The Power of Words in Marriage (from a 13 y/o's perspective) & Resources for your Walk with God

The Power of Words in Marriage (from a 13 y/o's perspective) & Resources for your Walk with God

Hi friends! My name is Abby and I’m the oldest daughter of Jen and Craig. I am so excited to be writing for all of y’all today. This week, I was just laying in bed when God talked to me about my parents. He gave me some questions to think about. But here was the big one:

How does my parents’ marriage affect me and my sister? 

You might think that your marriage affects only you and your spouse. If you think that, you’re wrong. If you don’t have children, there are other areas where your marriage can affect the people around you, but that’s for another week. 

Kids see and hear a lot more then you may think. If you’re showcasing a positive and healthy relationship when you know you’re around your kids, you think that they have the perfect vision of what married life may be like. What you don’t know, though, is that we kids are way more observant than you may think. You may be having a fight with your spouse, maybe even just with your body movement or facial expressions, and your kids can sense the tension.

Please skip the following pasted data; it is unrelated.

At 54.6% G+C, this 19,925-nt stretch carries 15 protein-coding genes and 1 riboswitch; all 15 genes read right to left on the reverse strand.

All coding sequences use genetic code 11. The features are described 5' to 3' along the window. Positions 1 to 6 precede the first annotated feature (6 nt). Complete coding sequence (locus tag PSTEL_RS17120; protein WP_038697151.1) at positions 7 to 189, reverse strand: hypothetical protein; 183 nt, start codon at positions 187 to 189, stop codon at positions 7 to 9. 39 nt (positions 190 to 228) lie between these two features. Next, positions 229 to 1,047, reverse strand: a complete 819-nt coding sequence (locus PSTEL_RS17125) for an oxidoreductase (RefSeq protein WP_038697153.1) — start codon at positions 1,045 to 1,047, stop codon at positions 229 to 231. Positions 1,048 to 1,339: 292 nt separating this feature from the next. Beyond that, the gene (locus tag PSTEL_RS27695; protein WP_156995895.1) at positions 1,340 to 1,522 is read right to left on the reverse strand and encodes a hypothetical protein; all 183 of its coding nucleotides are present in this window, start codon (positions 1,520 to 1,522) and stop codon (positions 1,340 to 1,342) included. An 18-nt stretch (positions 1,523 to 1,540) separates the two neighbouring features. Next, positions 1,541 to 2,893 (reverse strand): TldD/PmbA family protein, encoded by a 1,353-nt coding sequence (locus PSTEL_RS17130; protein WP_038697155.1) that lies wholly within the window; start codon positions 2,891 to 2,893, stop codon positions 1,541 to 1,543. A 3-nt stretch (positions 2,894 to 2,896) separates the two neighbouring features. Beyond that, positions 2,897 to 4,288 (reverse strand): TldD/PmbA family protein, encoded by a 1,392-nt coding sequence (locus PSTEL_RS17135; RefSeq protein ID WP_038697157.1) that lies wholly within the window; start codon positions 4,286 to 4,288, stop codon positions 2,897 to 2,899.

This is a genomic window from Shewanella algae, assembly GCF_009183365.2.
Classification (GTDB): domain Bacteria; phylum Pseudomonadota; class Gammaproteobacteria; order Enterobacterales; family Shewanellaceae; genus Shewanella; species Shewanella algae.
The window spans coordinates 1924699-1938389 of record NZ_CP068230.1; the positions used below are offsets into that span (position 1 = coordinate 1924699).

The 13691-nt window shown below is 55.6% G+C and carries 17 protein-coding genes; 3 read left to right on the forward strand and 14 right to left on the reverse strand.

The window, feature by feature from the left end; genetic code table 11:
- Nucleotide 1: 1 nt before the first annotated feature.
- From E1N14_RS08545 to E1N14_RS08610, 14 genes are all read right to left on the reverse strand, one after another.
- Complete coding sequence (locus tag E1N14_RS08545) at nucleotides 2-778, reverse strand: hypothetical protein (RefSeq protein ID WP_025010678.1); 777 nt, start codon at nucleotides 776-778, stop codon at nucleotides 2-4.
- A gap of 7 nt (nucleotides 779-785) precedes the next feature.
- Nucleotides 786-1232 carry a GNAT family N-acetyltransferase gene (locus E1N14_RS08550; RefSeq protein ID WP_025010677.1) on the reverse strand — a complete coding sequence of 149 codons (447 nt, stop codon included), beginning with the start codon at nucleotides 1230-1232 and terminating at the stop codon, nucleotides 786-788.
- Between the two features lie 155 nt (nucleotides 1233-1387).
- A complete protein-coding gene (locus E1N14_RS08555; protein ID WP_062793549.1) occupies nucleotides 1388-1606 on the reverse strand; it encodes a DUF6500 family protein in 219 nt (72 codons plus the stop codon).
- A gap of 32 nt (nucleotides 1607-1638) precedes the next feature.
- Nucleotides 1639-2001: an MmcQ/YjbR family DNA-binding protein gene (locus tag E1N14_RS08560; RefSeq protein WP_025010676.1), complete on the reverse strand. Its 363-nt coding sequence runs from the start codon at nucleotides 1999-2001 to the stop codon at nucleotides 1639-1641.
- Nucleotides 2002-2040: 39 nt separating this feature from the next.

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Mindful Communication (New video!)

Mindful Communication (New video!)

That awkward silence when you walk up on a group. Eyes shifting to the ground. Whatever they were talking about, you weren't meant to hear, for whatever reason.

This is the scene in Mark 9. Jesus walks up, the disciples mouths close, their eyes downcast. They'd been caught doing something they weren't supposed to be doing—arguing about which one of them was the greatest, who had the most stature, who was the most gifted, the most right, the most _________. The content of their conversation was selfish, unfruitful, and led to division between them.

The guilt was written all over their faces and evidenced by their silence when Jesus asked them what they were talking about. They felt guilty. How do I know? I've felt the same way before. 

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What Do You Do with Despair?

What Do You Do with Despair?

I've been pondering what to say about the horribleness of what has happened in Charlottesville. I've been wondering about the potential nuclear threat of North Korea. And two more soldiers died in Iraq, the paper said.